Kveik was brought to the wider brewing world’s attention by Lars Marius Garshol. At the time it was only available from the farms where it had been cultivated, and Garshol travelled from farm to farm sampling different beers fermented with these yeasts and recording the brewing processes which had remained part of that tradition for generations.
The industrial revolution passed a lot of these brewing traditions by and these farmhouse brewers would use yeast in much of the same way previous generations would: simply throwing yeast slurry into wort and collecting it during or after fermentation.
Of course these farmhouse brewers didn’t have microbiology equipment to check their yeast and some very unique types of beer yeast (saccharomyces cerevisiae) developed. Often they would contain more than one strain of S. cerevisiae creating a unique fermentation character.
It didn’t take long for labs to get hold of and sell commercial versions of these kveik yeasts, however labs take single strain isolates from the farmhouse blends. Whilst the isolates have their own character, the farmhouse blends have an unmatched depth of flavour.
Unlike regular brewer’s yeast, kveik can ferment really warm, some up to 40C and will ferment a beer in as little as 3 days! It’s possible to pitch and ferment regular yeast at this temperature and it will ferment really quickly, but it will throw out a ton of off flavours and the beer will be awful. Kveik is far more stable and doesn’t create off flavours at high temperatures.
There is a bit of a catch, the wort needs to be high gravity otherwise there won’t be enough nutrients for a healthy fermentation. Kveik needs added nutrients for regular and lower gravity beers otherwise the ferment will be a long one! S. cerevisiae is cannibalistic so a few tablespoons of dried bread yeast thrown into the boil will be enough nutrients
This is because of how Norwegian farmhouse beers are made. They tend to be quite high gravity (>1.070) and for generations the yeast was thrown in whilst the wort was still cooling down, at around 30C+. This is because it’s a bad idea to keep a large vat of sugary liquid sitting around for long otherwise it goes bad, and the brewers didn’t want to stand around waiting for the wort to cool.
Over time, this created a selective breeding process for yeast. The batches that went bad were thrown out, and those that were good had the yeast reused from that batch. So specialist yeast was developed which liked high gravity and warm temperatures.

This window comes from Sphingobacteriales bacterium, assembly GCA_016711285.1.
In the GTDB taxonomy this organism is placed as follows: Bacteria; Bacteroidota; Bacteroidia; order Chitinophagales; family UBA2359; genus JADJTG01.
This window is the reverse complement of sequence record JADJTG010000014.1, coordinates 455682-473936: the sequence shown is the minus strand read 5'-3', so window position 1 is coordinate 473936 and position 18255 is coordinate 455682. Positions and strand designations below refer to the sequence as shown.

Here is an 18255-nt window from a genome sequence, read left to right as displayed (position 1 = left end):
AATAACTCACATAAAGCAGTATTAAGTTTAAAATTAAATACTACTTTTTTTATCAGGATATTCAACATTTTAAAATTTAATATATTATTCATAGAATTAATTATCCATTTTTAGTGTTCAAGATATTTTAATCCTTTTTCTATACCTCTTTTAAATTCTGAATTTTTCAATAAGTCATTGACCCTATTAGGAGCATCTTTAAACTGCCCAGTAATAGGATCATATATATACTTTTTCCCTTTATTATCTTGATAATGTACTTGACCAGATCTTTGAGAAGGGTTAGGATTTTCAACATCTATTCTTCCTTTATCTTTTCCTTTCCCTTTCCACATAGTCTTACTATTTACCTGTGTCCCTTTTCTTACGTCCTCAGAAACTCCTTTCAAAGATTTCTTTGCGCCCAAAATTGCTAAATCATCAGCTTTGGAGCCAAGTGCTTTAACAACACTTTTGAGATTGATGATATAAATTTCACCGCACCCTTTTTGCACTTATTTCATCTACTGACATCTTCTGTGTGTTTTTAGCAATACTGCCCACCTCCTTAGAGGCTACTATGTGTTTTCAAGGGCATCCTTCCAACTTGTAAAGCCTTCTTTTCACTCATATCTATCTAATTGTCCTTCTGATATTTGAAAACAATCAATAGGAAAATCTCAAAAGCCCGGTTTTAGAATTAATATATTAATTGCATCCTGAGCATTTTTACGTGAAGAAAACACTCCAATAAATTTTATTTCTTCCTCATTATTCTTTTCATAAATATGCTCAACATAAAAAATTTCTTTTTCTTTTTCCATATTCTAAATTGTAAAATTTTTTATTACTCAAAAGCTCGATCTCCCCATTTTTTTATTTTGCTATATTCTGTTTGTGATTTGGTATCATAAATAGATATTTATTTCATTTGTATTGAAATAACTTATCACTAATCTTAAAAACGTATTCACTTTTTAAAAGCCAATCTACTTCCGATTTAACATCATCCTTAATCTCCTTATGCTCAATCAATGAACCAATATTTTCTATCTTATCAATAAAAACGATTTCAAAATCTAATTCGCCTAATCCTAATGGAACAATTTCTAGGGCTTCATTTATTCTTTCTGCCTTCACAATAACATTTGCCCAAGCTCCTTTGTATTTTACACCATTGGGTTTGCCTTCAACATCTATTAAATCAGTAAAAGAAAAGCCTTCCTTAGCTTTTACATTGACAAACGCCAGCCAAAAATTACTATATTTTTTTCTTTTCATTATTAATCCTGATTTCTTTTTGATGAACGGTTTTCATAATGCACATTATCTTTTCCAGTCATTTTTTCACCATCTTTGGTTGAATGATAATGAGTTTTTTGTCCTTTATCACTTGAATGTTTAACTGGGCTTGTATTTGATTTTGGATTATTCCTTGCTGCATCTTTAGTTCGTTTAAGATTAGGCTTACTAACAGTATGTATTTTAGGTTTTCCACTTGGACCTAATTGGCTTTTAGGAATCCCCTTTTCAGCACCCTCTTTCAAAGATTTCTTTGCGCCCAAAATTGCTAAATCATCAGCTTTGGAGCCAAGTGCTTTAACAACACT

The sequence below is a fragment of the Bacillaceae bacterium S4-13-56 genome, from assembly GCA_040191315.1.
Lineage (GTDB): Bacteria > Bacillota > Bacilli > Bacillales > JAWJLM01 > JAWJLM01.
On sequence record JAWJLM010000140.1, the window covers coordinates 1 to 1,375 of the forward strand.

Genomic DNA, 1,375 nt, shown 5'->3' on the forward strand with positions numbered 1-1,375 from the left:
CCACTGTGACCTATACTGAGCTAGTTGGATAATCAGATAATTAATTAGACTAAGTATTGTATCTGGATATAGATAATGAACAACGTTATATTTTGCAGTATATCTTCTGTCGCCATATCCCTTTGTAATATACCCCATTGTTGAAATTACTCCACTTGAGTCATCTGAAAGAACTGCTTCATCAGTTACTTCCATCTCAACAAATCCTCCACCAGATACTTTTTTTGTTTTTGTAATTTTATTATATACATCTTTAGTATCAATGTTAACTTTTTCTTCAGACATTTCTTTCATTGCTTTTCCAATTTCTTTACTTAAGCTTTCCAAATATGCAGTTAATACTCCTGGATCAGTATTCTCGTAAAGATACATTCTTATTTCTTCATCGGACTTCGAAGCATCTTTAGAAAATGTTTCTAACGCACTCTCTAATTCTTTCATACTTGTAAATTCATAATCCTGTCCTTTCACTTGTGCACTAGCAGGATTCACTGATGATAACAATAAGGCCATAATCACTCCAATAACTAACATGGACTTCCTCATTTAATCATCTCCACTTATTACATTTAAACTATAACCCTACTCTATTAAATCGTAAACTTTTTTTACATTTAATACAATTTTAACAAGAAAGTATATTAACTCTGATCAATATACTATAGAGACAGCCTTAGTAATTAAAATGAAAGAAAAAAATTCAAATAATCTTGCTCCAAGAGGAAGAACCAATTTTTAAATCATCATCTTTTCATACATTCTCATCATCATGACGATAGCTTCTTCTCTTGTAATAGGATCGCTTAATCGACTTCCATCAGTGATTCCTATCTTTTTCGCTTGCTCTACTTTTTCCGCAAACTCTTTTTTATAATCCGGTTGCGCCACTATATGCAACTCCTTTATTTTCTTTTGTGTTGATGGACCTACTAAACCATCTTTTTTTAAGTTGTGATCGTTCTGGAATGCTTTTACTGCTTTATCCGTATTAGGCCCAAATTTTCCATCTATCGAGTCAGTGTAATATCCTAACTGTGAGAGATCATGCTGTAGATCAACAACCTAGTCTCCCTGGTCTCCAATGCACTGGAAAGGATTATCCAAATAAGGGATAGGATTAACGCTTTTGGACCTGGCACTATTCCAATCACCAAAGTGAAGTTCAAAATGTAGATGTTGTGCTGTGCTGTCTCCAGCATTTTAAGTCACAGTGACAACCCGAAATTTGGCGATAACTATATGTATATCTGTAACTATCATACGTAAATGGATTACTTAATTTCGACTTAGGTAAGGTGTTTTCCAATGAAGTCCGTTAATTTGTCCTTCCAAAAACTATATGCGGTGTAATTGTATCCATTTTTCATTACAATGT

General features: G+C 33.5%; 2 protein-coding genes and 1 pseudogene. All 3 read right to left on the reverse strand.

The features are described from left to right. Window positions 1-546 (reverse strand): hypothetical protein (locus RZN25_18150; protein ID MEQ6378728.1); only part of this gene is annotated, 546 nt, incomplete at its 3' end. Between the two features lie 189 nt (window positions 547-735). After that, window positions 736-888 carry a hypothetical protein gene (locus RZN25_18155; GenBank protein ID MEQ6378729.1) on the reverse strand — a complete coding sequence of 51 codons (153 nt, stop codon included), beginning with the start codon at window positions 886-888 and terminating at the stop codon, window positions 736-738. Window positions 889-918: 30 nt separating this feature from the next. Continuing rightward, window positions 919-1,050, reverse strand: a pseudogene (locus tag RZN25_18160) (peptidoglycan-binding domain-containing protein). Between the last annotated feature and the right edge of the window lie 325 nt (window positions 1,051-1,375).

In Norway today there are still farmhouses which make beer in this way, with some still even making their own malt!
Kvieks have different flavours ranging from orange and marmalade to plums and apricots to tropical sour beers. Different varieties can be used for different styles, with Voss being suitable for ales and IPAs, Espe for stouts and brown ales, and Ebbegarden for sours. Many (myself included) have even made very good pseudo lagers with Skare, which fermented cooler has a nice clean and crisp malt forward profile.
What does this mean for the homebrewer? To get the most out of kveik it needs to be treated in a specific way. Don’t worry, it’s not very different from regular yeast, but doing a couple of things differently will result in a fast and healthy ferment.
Store the dried yeast in the freezer. Kveik has slightly different properties to regular yeast which mean it can be frozen and stored for a long time, unlike regular yeast.
It requires a small pitch rate. One sachet is enough to ferment 20-25 litres of wort. This is the equivalent of one teaspoon of slurry. It seems almost criminal to underpitch this much, but the yeast actually prefers this and will produce more esters this way.
If the yeast has been sitting in a freezer for a long time it would be a good idea to make a starter first. Use 50g of DME and 500ml of water, boil to sterilise and place in a sanitised container. Once cool add the flakes and stir. In a few days it will be ready to pitch. Alternatively take 500ml of the first runnings, wait for it to cool to pitching temperature and pitch the flakes. Just remember to be extra careful with sanitisation when dealing with yeast. Cover containers with foil and if in doubt, spray with Chemsan.
In a 20-25 litre batch, I use three tablespoons of bread yeast added 10-15 minutes before the end of the boil. This is enough nutrient for the kveik to have a fast and healthy fermentation
Temperature is strain dependent, Lars Marius Garshol has an amazing blog with more information about the maximum fermentation temperature for each variety. At the higher end of the temperature range the beer will ferment quicker with more yeast character, and slower and cleaner at the lower end. Some strains aren’t clean and will produce esters at any temperature, but they will be more subdued.
The video above has more information on using kveik. Do let us know how you got on with your kveik beers!